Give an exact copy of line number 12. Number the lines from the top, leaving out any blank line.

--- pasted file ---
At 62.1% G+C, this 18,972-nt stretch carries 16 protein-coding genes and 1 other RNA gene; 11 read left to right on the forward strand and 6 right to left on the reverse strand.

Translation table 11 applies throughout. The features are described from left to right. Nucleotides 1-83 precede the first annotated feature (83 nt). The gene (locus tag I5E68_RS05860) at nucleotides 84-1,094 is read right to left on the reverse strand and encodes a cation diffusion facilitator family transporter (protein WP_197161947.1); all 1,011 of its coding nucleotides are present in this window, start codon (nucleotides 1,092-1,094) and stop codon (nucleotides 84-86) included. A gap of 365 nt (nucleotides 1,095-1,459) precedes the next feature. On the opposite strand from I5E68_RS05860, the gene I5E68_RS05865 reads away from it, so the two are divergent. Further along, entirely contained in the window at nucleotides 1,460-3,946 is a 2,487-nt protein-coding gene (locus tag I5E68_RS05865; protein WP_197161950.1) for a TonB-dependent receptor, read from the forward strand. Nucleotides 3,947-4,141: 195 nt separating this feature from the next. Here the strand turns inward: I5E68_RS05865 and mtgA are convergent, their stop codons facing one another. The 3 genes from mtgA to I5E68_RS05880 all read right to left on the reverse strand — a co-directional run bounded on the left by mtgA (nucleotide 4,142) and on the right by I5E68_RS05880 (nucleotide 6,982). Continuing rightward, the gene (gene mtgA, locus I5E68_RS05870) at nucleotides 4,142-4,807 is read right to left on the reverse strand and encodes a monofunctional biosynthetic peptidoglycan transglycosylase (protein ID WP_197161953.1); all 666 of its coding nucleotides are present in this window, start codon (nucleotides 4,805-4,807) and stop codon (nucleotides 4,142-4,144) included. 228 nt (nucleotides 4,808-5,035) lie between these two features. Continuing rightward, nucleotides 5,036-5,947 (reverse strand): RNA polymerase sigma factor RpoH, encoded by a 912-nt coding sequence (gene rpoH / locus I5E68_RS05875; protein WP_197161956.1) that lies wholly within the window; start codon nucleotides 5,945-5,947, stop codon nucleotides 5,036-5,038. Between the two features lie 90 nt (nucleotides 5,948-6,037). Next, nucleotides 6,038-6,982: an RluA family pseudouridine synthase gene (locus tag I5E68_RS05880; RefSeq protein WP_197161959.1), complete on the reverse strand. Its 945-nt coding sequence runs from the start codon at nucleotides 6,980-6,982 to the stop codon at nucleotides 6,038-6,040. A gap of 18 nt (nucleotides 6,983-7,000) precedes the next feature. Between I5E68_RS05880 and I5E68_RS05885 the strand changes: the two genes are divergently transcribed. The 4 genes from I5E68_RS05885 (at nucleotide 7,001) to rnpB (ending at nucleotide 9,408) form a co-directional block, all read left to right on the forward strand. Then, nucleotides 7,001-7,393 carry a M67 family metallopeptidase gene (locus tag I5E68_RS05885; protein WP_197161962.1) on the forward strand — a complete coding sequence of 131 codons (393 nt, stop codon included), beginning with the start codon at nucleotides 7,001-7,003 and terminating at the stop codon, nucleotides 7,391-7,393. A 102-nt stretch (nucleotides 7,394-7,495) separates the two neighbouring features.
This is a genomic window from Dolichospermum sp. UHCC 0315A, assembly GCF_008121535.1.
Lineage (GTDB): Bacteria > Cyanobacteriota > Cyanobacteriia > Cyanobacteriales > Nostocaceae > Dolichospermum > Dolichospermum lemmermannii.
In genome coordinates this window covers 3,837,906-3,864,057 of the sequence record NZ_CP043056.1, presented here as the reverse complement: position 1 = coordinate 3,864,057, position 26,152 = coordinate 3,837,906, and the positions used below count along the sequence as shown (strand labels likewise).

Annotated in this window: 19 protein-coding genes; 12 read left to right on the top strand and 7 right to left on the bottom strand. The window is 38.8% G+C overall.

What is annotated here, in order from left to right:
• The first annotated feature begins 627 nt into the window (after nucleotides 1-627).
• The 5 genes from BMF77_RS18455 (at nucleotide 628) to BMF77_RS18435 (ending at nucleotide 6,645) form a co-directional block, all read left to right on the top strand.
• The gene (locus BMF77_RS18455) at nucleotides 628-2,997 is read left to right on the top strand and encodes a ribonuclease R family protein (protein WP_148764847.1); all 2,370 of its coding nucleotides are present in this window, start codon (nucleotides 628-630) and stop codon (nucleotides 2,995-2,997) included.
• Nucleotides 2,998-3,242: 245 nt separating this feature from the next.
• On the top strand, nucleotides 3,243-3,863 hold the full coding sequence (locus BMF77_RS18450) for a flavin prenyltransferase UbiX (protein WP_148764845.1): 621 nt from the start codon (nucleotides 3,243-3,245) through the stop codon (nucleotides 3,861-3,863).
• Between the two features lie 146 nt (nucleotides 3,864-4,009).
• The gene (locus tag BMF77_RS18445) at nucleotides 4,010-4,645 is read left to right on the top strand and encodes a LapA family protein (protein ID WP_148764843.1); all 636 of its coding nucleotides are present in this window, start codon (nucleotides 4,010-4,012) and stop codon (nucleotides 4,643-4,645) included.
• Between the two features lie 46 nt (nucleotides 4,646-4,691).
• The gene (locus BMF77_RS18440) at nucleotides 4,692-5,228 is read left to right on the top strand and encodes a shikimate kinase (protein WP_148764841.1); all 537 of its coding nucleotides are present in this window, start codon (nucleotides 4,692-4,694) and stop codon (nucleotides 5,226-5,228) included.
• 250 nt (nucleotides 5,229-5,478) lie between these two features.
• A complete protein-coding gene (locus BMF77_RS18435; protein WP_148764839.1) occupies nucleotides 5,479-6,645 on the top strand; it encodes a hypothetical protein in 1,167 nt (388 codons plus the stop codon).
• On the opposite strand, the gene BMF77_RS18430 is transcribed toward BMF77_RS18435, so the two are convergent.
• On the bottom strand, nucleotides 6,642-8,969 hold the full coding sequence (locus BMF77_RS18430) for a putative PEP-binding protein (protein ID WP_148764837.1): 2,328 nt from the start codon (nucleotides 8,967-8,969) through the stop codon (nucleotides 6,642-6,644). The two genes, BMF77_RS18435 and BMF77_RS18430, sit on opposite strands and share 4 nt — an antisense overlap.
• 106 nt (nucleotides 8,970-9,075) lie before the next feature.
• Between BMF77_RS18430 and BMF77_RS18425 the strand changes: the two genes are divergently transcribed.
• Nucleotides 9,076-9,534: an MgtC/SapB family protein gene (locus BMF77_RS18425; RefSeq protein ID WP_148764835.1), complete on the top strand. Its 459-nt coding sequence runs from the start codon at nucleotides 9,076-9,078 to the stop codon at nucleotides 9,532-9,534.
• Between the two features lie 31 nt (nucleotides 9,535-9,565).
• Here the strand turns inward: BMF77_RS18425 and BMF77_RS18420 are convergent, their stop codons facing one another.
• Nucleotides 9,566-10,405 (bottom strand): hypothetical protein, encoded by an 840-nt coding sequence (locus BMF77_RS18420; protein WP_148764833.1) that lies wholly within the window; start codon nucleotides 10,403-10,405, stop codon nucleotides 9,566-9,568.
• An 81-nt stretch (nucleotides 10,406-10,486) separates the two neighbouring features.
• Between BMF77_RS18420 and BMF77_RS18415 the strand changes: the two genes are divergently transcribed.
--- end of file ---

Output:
• On the top strand, nucleotides 3,243-3,863 hold the full coding sequence (locus BMF77_RS18450) for a flavin prenyltransferase UbiX (protein WP_148764845.1): 621 nt from the start codon (nucleotides 3,243-3,245) through the stop codon (nucleotides 3,861-3,863).